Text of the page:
Whatever curious and interesting subject strikes my fancy, be it silly or serious, gets posted for your reading pleasure.

Tuesday, 1 August 2017

Your "Mona Lisa" Quote - Author, Explain Yourself!

Everyone once in awhile someone sends me a question about my work, which is all part of being an author.  

However, I also get pleas for assistance, asking me what did I mean by such-and-such a quote?  "I'm writing an essay, or dissertation, would appreciate your additional comments  or an explanation why you wrote that!"

And yes, it is obvious they have not read the book the quote has come from, or they wouldn't need to ask me why a quote is in the book and what it means, or what page it is on.  Some people even say so!  "Sorry, I haven't read your book, I would LOVE to read it someday, but if you could help me with this quote, and if you could tell me the page number it's on..."

Oh well. Because I'm trying to be a good person and not flip out when someone is asking me to do their research for them, especially as I recall what it was like being a student with the insane pressure of numerous final exams bearing down like a hammer on an anvil, I sometimes give an answer.  (I know, I know, I shouldn't), but here goes, the latest e-mail I received was a request to please explain the "Mona Lisa" quote in "Brushstrokes of a Gadfly".

Here is my response:
Dear John / Jane Doe,

The book is a Kunstlerroman novel depicting an artist's coming of age and as such features a Masters student, how she makes her way in the world after she has graduated from an exclusive arts humanities and college in New Jersey State. 
As part of the graduation ceremonies and traditions there is a special art competition sponsored by the famous Sirrac Gallery of Fifth Avenue that awards an enviable exhibition opportunity to the Masters student whom the judges deem has rendered exceptional work in representing the subject or theme chosen for the competition each year by the gallery.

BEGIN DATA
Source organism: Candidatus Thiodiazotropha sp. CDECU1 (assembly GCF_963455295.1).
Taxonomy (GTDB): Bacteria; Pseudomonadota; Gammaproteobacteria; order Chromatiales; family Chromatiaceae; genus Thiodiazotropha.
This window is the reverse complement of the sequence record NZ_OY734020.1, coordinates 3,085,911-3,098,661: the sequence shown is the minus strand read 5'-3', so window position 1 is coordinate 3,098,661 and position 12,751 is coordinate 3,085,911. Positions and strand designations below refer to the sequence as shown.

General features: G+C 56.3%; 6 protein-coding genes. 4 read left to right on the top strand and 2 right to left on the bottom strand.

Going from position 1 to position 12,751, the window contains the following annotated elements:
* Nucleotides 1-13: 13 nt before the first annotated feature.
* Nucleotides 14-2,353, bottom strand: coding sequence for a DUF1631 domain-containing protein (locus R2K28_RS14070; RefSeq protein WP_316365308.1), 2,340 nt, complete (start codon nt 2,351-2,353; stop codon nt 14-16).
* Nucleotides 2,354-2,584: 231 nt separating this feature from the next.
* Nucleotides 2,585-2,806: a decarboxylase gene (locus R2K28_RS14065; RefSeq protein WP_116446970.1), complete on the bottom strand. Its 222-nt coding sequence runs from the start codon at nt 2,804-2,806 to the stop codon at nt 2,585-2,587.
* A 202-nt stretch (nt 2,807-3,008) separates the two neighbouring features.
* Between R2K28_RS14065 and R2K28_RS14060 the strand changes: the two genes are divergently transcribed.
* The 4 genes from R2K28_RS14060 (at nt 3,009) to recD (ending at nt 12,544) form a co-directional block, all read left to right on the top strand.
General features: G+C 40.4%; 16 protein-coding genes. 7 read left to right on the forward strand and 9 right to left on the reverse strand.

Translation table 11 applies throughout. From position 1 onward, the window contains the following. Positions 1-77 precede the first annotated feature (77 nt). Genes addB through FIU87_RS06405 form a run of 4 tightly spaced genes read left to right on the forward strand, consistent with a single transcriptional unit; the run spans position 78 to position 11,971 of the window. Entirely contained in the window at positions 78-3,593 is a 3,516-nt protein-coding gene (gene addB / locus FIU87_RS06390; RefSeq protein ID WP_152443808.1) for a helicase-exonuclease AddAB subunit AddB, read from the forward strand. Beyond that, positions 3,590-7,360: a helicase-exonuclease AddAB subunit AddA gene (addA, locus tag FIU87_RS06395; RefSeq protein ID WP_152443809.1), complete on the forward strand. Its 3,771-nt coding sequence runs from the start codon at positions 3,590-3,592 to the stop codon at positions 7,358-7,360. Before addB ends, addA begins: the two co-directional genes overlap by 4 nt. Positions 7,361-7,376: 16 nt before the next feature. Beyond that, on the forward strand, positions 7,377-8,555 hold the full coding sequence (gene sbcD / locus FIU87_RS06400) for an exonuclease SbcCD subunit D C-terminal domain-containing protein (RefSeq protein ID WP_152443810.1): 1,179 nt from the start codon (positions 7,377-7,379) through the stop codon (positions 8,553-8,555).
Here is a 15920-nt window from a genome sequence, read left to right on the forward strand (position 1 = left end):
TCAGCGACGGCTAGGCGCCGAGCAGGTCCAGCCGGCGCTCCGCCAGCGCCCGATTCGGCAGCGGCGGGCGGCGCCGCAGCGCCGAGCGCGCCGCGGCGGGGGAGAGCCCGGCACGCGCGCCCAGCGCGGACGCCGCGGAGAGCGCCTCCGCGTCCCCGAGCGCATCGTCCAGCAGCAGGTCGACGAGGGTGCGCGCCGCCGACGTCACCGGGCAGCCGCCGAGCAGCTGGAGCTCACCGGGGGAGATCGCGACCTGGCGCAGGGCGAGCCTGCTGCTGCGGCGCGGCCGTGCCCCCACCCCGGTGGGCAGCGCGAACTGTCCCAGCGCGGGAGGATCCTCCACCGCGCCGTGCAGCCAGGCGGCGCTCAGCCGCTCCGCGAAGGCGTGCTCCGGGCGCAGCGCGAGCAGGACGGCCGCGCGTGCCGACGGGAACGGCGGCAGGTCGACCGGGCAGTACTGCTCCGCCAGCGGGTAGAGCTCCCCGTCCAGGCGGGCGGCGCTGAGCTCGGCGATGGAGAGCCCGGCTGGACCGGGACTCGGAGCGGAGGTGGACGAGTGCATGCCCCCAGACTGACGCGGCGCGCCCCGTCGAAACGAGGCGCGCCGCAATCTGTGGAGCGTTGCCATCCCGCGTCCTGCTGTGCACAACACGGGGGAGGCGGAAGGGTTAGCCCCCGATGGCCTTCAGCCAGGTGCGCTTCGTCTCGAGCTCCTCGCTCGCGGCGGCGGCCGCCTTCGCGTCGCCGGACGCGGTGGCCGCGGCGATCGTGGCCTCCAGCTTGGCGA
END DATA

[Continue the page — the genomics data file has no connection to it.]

Katherine Walsingham, the main character of the novel, is disappointed in how her entry is received, while what she deems to be 'insipid' and 'predictable' has been given the greatest honours. To add injury to insult, her work for the contest is ripped to shreds by an infamous art critic of New York known as the “Art Hacker” who has been known to make or break careers, which is just intolerable! Since she has the mind of a 'Socratic gadfly', she questions everything that 'The Establishment' and 'The Gatekeepers' hail as 'fine art', especially modern art, which can be ugly and quite atrocious in her view, while dramatic and beautiful works are relegated to the side or completely ignored.

After seeing the review, (which throws her whole family into a tizzy, it's that controversial), Katherine questions how people such as the college professors, modern gallery owners, and critics like the “Art Hacker” are allowed to dictate what is the epitome of 'fine art' and what should be considered famous or not, and in the process has also questioned why the “Mona Lisa” of all art works holds power over people.

I shall gave some of the text before and after the quote so you can see the context, beginning with her younger brother Stephen, or 'Steves' as he's called, the brainy genius of the family who doesn't quite take art very seriously but more of a slacker's hobby that might make an income once in awhile, (which also peeves Katherine sometimes). He thinks the scathing review misinterpreting her work in a foul light is actually a good thing!

* Beginning of excerpt *

Let me see that article. Hmm, pretty good review, I think.”

“Steves! It’s not funny! How could you call it a good review? It’s horrible!”